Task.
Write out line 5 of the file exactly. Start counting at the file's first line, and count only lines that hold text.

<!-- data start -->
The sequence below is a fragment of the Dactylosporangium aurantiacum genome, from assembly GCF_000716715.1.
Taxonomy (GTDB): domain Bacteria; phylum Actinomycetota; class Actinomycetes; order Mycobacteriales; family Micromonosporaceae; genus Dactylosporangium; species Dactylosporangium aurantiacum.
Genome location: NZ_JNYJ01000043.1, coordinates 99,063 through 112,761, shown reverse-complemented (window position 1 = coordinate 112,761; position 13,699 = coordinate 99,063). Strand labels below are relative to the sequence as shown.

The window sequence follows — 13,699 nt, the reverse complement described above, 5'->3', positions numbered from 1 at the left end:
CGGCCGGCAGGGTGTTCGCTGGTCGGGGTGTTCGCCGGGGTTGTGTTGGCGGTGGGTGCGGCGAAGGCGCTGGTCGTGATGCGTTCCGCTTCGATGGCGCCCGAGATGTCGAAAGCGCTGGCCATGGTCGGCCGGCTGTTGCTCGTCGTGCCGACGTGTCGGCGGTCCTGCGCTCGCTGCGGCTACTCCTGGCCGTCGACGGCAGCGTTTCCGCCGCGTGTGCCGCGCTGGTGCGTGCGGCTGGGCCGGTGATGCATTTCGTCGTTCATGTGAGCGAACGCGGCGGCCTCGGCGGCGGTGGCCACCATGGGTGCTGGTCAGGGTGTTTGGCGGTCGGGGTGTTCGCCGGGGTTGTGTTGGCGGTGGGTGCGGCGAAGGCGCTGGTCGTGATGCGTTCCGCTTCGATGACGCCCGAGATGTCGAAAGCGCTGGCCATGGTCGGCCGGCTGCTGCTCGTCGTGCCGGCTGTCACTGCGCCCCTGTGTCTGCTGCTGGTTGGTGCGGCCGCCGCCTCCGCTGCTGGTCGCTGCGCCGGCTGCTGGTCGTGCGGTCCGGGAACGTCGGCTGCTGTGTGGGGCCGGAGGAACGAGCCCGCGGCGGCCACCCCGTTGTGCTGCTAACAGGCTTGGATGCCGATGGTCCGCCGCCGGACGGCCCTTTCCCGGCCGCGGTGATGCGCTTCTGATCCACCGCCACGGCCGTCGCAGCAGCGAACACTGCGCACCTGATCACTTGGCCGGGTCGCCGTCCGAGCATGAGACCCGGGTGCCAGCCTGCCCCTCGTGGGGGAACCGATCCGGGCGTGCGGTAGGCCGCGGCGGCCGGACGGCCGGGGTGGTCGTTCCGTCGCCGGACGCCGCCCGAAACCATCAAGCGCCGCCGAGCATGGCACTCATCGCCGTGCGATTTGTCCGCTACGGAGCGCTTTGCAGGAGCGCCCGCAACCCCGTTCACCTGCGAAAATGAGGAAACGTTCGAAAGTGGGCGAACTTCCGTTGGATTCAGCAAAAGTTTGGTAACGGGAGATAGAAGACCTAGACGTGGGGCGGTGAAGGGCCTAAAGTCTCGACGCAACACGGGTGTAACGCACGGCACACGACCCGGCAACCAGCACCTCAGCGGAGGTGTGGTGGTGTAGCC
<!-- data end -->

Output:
CGGCCGGCAGGGTGTTCGCTGGTCGGGGTGTTCGCCGGGGTTGTGTTGGCGGTGGGTGCGGCGAAGGCGCTGGTCGTGATGCGTTCCGCTTCGATGGCGCCCGAGATGTCGAAAGCGCTGGCCATGGTCGGCCGGCTGTTGCTCGTCGTGCCGACGTGTCGGCGGTCCTGCGCTCGCTGCGGCTACTCCTGGCCGTCGACGGCAGCGTTTCCGCCGCGTGTGCCGCGCTGGTGCGTGCGGCTGGGCCGGTGATGCATTTCGTCGTTCATGTGAGCGAACGCGGCGGCCTCGGCGGCGGTGGCCACCATGGGTGCTGGTCAGGGTGTTTGGCGGTCGGGGTGTTCGCCGGGGTTGTGTTGGCGGTGGGTGCGGCGAAGGCGCTGGTCGTGATGCGTTCCGCTTCGATGACGCCCGAGATGTCGAAAGCGCTGGCCATGGTCGGCCGGCTGCTGCTCGTCGTGCCGGCTGTCACTGCGCCCCTGTGTCTGCTGCTGGTTGGTGCGGCCGCCGCCTCCGCTGCTGGTCGCTGCGCCGGCTGCTGGTCGTGCGGTCCGGGAACGTCGGCTGCTGTGTGGGGCCGGAGGAACGAGCCCGCGGCGGCCACCCCGTTGTGCTGCTAACAGGCTTGGATGCCGATGGTCCGCCGCCGGACGGCCCTTTCCCGGCCGCGGTGATGCGCTTCTGATCCACCGCCACGGCCGTCGCAGCAGCGAACACTGCGCACCTGATCACTTGGCCGGGTCGCCGTCCGAGCATGAGACCCGGGTGCCAGCCTGCCCCTCGTGGGGGAACCGATCCGGGCGTGCGGTAGGCCGCGGCGGCCGGACGGCCGGGGTGGTCGTTCCGTCGCCGGACGCCGCCCGAAACCATCAAGCGCCGCCGAGCATGGCACTCATCGCCGTGCGATTTGTCCGCTACGGAGCGCTTTGCAGGAGCGCCCGCAACCCCGTTCACCTGCGAAAATGAGGAAACGTTCGAAAGTGGGCGAACTTCCGTTGGATTCAGCAAAAGTTTGGTAACGGGAGATAGAAGACCTAGACGTGGGGCGGTGAAGGGCCTAAAGTCTCGACGCAACACGGGTGTAACGCACGGCACACGACCCGGCAACCAGCACCTCAGCGGAGGTGTGGTGGTGTAGCC